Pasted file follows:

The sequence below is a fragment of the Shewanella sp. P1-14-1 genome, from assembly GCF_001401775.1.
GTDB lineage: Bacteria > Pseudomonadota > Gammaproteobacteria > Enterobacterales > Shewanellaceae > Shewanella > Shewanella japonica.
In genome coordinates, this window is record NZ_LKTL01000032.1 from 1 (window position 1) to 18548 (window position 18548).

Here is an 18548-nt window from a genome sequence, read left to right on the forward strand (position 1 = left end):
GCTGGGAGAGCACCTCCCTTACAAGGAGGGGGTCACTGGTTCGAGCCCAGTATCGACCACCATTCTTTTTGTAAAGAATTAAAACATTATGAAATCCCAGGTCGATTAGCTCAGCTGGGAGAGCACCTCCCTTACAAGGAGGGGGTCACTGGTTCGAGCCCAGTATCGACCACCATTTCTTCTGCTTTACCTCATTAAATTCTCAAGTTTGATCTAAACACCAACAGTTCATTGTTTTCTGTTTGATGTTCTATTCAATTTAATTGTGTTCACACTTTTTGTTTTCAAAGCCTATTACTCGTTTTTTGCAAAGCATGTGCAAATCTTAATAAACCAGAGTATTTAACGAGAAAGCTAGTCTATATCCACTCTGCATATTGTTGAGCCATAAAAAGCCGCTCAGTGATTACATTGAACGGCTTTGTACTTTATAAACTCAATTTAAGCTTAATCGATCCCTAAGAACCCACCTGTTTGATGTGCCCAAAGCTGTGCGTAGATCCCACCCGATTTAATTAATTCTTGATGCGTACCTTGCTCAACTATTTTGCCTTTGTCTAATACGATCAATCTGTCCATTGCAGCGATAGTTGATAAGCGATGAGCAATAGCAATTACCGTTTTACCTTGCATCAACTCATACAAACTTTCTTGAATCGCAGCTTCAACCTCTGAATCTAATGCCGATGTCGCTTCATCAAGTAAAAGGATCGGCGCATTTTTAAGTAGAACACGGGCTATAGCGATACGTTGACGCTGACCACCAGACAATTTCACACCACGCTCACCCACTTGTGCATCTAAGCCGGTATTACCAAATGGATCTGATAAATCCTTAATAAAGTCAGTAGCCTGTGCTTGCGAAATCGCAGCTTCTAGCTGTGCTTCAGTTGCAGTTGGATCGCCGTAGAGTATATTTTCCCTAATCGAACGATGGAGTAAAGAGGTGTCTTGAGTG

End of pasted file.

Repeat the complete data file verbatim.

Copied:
The sequence below is a fragment of the Shewanella sp. P1-14-1 genome, from assembly GCF_001401775.1.
GTDB lineage: Bacteria > Pseudomonadota > Gammaproteobacteria > Enterobacterales > Shewanellaceae > Shewanella > Shewanella japonica.
In genome coordinates, this window is record NZ_LKTL01000032.1 from 1 (window position 1) to 18548 (window position 18548).

Here is an 18548-nt window from a genome sequence, read left to right on the forward strand (position 1 = left end):
GCTGGGAGAGCACCTCCCTTACAAGGAGGGGGTCACTGGTTCGAGCCCAGTATCGACCACCATTCTTTTTGTAAAGAATTAAAACATTATGAAATCCCAGGTCGATTAGCTCAGCTGGGAGAGCACCTCCCTTACAAGGAGGGGGTCACTGGTTCGAGCCCAGTATCGACCACCATTTCTTCTGCTTTACCTCATTAAATTCTCAAGTTTGATCTAAACACCAACAGTTCATTGTTTTCTGTTTGATGTTCTATTCAATTTAATTGTGTTCACACTTTTTGTTTTCAAAGCCTATTACTCGTTTTTTGCAAAGCATGTGCAAATCTTAATAAACCAGAGTATTTAACGAGAAAGCTAGTCTATATCCACTCTGCATATTGTTGAGCCATAAAAAGCCGCTCAGTGATTACATTGAACGGCTTTGTACTTTATAAACTCAATTTAAGCTTAATCGATCCCTAAGAACCCACCTGTTTGATGTGCCCAAAGCTGTGCGTAGATCCCACCCGATTTAATTAATTCTTGATGCGTACCTTGCTCAACTATTTTGCCTTTGTCTAATACGATCAATCTGTCCATTGCAGCGATAGTTGATAAGCGATGAGCAATAGCAATTACCGTTTTACCTTGCATCAACTCATACAAACTTTCTTGAATCGCAGCTTCAACCTCTGAATCTAATGCCGATGTCGCTTCATCAAGTAAAAGGATCGGCGCATTTTTAAGTAGAACACGGGCTATAGCGATACGTTGACGCTGACCACCAGACAATTTCACACCACGCTCACCCACTTGTGCATCTAAGCCGGTATTACCAAATGGATCTGATAAATCCTTAATAAAGTCAGTAGCCTGTGCTTGCGAAATCGCAGCTTCTAGCTGTGCTTCAGTTGCAGTTGGATCGCCGTAGAGTATATTTTCCCTAATCGAACGATGGAGTAAAGAGGTGTCTTGAGTG